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Male sexual dysfunction is one of the most common health problems affecting
men and is more common with increasing age. Male sexual dysfunction can be
caused by physical or psychological problems. The June 23/30, 2004, issue
of JAMA includes an article about the various types
of male sexual dysfunction and treatments for them.
Low libido (sexual interest)
Erectile dysfunction (ED, difficulty
achieving or maintaining an erection)
Premature ejaculation (reaching orgasm [sexual climax] too quickly)
Delayed or inhibited orgasm
Physical abnormalities of the penis
Problems in the relationship with the sexual partner can lead
to sexual dysfunction.
Lowered levels of the male hormone testosterone (a condition known as hypogonadism) can cause
low libido or ED.
Certain drugs, such as antidepressants and blood pressure medications,
can cause sexual dysfunction.
Erectile function can be impaired by a stroke or by nerve damage
from diabetes or surgery.
Disorders affecting blood vessels, such as atherosclerosis (hardening of the arteries) and high blood pressure,
are risk factors for ED.
Other possible causes of sexual dysfunction include smoking, obesity,
kidney problems, depression, anxiety disorders, and alcoholism.
If you think you are experiencing male sexual dysfunction, see your
Your doctor will ask you to describe the problem and will ask
questions to help determine whether the cause is physical, psychological,
or a combination of both.
A general physical examination, including examination of the penis
and testicles, will be performed, and other tests may be done to evaluate
Blood tests may be done to determine if there is a hormonal problem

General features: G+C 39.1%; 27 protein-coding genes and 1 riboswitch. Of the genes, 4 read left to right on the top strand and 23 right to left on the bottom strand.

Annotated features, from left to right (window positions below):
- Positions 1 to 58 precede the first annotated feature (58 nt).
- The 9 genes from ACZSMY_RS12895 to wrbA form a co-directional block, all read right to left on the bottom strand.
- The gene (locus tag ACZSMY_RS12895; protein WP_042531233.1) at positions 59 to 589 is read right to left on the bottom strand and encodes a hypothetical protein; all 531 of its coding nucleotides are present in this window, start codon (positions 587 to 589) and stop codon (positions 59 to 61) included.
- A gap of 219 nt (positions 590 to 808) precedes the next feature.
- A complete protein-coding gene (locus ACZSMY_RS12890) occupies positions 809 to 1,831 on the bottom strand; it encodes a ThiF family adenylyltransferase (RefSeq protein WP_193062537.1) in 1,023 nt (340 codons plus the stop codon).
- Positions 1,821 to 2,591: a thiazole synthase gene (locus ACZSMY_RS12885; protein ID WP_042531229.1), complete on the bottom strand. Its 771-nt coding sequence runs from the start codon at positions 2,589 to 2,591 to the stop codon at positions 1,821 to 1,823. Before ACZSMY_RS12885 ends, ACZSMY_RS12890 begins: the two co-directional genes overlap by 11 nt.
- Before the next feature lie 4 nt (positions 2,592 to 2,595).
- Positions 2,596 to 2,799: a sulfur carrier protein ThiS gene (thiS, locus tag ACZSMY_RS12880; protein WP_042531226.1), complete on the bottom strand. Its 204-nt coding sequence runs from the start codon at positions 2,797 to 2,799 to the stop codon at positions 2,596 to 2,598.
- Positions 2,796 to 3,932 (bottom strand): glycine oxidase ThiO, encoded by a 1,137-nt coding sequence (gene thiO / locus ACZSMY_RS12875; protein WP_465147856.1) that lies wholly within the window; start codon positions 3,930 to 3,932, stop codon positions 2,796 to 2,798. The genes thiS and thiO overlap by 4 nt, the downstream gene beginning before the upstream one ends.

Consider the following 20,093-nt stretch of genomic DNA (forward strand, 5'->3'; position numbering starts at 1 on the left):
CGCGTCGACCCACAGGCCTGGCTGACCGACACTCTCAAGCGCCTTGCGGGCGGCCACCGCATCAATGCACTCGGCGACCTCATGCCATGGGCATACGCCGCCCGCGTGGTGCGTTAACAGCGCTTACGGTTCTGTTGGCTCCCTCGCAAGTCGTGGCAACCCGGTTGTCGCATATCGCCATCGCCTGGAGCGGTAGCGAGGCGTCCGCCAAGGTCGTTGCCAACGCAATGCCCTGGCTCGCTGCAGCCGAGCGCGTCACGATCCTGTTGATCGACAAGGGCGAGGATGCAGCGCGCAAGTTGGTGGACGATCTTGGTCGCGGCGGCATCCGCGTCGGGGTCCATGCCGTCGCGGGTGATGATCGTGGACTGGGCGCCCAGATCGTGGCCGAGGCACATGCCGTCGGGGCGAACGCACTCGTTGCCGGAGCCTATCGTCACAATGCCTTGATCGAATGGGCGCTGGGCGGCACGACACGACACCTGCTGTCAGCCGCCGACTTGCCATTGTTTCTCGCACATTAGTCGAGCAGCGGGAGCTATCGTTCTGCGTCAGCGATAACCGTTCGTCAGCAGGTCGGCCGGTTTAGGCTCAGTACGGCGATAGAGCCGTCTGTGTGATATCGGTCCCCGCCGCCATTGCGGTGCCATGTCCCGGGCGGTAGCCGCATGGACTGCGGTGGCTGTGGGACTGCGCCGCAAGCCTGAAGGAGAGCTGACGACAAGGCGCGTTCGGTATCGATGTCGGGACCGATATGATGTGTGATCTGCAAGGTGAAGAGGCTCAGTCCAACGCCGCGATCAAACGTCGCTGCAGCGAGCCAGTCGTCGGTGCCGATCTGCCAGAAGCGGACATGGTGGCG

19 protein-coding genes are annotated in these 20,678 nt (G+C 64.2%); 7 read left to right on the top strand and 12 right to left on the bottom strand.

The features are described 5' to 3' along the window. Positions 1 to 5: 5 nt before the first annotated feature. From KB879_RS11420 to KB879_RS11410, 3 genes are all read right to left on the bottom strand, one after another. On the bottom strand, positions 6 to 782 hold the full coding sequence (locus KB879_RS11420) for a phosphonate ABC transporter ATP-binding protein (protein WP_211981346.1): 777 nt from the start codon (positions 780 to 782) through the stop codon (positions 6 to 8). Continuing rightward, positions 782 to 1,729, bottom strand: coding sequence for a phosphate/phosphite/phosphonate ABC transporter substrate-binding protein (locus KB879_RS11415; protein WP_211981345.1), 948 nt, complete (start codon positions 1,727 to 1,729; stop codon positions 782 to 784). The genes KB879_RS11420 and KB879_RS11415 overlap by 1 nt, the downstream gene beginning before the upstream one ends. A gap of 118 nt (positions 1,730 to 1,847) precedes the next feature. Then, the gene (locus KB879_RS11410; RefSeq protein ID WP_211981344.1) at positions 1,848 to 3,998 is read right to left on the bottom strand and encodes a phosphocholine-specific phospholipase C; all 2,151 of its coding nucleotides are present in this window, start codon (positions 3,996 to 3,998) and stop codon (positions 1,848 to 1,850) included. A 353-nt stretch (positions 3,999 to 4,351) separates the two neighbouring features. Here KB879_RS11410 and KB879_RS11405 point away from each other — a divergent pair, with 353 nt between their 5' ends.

contributing to sexual dysfunction.
For psychological causes of sexual dysfunction, such as relationship
problems, counseling, either individually or as a couple, may be beneficial.
Sexual therapy with a therapist who specializes in sexual dysfunction may
Depression or anxiety disorders may need treatment.
Any physical problems that may be affecting sexual function should
If a medication is interfering with sexual function, it may be
possible to change or discontinue the medication.
Prescription medications that treat erectile dysfunction may help
a man achieve and maintain erections.
Hormonal treatment, such as testosterone replacement therapy,
may help with hormone imbalances that are contributing to sexual dysfunction.
American Association of Clinical Endocrinologists 904/353-7878http://www.aace.com
American Urological Associationhttp://www.UrologyHealth.org
To find this and other JAMA Patient Pages, go to the Patient Page link
on JAMA's Web site at http://www.jama.com.
Many are available in English and Spanish.
Sources: American Association of Clinical Endocrinologists, American
The JAMA Patient Page is a public service of JAMA. The information and recommendations appearing on this page are appropriate
in most instances, but they are not a substitute for medical diagnosis. For
specific information concerning your personal medical condition, JAMA suggests that you consult your physician. This page may be photocopied
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with patients. Any other print or online reproduction is subject to AMA approval.
To purchase bulk reprints, call 718/946-7424.
TOPIC: SEXUAL HEALTH
Parmet S, Lynm C, Glass RM. Male Sexual Dysfunction. JAMA. 2004;291(24):3076. doi:https://doi.org/10.1001/jama.291.24.3076
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